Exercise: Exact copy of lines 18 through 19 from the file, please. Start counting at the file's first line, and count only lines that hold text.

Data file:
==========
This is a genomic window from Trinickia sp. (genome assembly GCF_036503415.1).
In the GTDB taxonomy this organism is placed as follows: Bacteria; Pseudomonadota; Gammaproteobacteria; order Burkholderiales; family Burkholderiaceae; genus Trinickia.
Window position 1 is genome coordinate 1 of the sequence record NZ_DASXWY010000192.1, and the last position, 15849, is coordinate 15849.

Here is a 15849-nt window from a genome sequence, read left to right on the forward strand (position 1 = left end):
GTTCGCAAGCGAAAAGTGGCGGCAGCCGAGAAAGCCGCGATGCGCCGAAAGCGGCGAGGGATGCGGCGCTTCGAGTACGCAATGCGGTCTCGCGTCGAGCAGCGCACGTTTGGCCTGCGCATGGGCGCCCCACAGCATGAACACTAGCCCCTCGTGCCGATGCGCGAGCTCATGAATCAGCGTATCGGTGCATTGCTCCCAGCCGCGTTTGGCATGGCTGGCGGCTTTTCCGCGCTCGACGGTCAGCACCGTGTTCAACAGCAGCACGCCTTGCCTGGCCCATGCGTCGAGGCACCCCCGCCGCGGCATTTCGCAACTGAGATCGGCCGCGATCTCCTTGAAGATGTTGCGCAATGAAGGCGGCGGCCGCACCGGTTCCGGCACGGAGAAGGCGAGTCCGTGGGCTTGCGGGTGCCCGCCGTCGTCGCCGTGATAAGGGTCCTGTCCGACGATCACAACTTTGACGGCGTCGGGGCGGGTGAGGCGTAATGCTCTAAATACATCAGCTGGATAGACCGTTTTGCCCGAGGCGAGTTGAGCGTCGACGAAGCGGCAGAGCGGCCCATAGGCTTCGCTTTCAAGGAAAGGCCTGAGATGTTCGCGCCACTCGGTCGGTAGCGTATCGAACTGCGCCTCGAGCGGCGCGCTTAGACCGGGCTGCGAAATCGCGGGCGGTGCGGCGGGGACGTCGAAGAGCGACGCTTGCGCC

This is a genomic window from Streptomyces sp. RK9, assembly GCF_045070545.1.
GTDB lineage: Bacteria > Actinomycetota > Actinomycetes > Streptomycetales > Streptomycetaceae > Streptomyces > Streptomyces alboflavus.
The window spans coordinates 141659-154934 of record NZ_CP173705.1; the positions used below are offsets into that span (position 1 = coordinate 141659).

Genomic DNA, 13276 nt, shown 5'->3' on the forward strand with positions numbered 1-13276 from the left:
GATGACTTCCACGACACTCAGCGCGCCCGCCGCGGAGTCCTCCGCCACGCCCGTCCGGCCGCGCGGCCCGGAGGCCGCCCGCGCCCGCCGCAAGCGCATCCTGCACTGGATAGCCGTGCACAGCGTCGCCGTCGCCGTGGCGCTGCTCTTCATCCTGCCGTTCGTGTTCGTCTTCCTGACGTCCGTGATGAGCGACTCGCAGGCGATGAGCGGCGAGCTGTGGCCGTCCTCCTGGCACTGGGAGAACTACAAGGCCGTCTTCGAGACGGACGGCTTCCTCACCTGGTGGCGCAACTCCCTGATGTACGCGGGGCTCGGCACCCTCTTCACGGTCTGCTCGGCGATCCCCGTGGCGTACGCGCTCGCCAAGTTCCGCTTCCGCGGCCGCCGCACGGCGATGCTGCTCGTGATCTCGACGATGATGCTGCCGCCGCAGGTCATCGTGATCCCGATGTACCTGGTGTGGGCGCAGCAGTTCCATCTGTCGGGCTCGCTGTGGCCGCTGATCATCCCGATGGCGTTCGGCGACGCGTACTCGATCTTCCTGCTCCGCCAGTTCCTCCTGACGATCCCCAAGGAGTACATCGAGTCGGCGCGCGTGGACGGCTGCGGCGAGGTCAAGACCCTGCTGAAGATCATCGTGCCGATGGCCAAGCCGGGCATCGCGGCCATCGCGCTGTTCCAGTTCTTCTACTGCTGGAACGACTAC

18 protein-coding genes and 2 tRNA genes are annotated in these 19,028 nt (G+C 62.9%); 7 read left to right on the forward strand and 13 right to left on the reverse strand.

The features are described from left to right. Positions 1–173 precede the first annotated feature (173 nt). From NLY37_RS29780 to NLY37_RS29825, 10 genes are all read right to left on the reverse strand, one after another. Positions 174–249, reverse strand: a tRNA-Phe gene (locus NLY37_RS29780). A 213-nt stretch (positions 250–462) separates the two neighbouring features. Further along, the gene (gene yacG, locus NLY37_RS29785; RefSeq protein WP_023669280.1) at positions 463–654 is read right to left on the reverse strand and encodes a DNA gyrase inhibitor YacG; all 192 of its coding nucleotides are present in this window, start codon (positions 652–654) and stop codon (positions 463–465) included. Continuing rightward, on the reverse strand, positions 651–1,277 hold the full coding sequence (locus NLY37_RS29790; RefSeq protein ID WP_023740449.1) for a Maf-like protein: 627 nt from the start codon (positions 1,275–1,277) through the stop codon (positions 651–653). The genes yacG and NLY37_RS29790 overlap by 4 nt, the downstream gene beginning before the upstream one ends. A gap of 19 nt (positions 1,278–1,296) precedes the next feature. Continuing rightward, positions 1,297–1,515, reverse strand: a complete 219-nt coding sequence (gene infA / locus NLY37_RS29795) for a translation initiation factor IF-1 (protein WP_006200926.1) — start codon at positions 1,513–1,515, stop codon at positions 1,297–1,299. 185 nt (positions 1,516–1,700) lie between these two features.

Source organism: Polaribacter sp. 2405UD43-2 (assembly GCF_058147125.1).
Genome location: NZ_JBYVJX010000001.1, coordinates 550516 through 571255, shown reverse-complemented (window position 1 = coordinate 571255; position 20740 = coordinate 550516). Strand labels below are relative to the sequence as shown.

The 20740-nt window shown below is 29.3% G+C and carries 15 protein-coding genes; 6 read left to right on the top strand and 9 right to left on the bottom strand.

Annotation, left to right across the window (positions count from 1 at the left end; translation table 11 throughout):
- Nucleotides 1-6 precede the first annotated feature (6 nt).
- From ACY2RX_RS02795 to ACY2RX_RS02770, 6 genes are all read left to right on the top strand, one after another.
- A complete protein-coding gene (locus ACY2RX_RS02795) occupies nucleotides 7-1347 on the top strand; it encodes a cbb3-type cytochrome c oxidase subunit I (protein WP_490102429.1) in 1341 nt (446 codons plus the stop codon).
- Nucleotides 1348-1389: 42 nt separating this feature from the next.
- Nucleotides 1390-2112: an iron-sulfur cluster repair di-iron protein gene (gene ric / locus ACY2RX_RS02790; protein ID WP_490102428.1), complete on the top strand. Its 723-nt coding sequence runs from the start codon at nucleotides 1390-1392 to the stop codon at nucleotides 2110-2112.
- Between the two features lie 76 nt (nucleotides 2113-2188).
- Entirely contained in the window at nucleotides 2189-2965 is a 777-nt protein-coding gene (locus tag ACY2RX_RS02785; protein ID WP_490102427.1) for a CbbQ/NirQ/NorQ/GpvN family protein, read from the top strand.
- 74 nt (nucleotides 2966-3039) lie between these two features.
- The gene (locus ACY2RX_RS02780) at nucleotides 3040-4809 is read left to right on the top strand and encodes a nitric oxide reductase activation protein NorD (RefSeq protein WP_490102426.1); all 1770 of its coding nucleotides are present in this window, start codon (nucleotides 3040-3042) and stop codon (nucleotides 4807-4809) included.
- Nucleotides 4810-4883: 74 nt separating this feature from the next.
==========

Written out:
- From ACY2RX_RS02795 to ACY2RX_RS02770, 6 genes are all read left to right on the top strand, one after another.
- A complete protein-coding gene (locus ACY2RX_RS02795) occupies nucleotides 7-1347 on the top strand; it encodes a cbb3-type cytochrome c oxidase subunit I (protein WP_490102429.1) in 1341 nt (446 codons plus the stop codon).